Monash University (Melbourne, Australia)
John Griffiths is a researcher of Renaissance music and culture, especially solo instrumental music from Spain and Italy. He is best known for his work on the Spanish vihuela and its music. This has enabled him to maintain a close connection between his research and performing activities. At the same time, his publications show broad interests in diverse areas of renaissance music, Spanish music Hispano-Italian cultural exchange. He has contributed notably to areas including renaissance music pedagogy, style studies, organology, music printing, music in urban society, connections between written and oral traditions, music in Spanish Naples, and digital humanities.
He holds a PhD degree from Monash and was awarded the degree of Doctor of Music by the University of Melbourne in 2012. His 1983 PhD on the vihuela fantasia that remains a seminal work in its field. He is currently is Professor of Music and Head of the Sir Zelman Cowen School of Music at Monash University, as well as honorary professor at the University of Melbourne (Languages and Linguistics), and an associate at the Centre d’Etudes Supérieures de la Renaissance in Tours. John Griffiths served as President of the Musicological Society of Australia (2007-2009), he is head of the Arts section of the Australian Academy of the Humanities, an honorary life member of the Sociedad de la Vihuela in Spain, and was elected a Corresponding Member of the American Musicological Society in 2014. In 1993 he was appointed an Officer of the Orden de Isabel la Católica for his contribution to Spanish culture. From 1980 to 2011 was director of early music studies and taught music history and theory of music at the University of Melbourne. He was appointed to a chair in 1994, and served as head and deputy head for eight years. In particular, he was responsible for substantial teaching reforms and the creation of both the Early Music Studio and the Lyrebird Press, the latter to continue the long-standing association between the university and Editions de l’Oiseau Lyre.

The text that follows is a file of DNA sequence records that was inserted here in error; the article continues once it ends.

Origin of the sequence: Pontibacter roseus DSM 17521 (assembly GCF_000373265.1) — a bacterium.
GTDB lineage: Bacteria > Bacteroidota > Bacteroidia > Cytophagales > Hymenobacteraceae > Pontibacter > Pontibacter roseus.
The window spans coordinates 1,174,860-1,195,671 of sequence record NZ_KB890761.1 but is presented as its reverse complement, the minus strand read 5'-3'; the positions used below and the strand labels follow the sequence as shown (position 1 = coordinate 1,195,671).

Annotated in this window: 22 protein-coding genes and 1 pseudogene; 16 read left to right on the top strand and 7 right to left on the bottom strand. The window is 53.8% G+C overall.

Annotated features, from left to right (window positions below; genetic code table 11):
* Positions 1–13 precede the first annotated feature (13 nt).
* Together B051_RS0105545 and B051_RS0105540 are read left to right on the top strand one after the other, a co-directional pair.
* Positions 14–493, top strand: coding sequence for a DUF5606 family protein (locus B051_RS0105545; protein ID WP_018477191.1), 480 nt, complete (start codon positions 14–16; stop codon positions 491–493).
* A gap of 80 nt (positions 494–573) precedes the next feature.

He has published extensively and has collaborated in music reference works including The New Grove Dictionary of Music and Musicians, Die Musik in Geschichte und Gegenwart and the Diccionario de la música española e hispanoamericana. Current projects include An Encyclopaedia of Tablature, 1450-1750 and a comprehensive study of the vihuela jointly in electronic and conventional print format. He also performs on historical plucked instruments: lute, vihuela, and early guitars. His most recent recording of vihuela music by Fuenllana and Valderrábano, Intimate Vihuela, is available from Contrastes Records and embodies his latest research on vihuela construction and performance practice.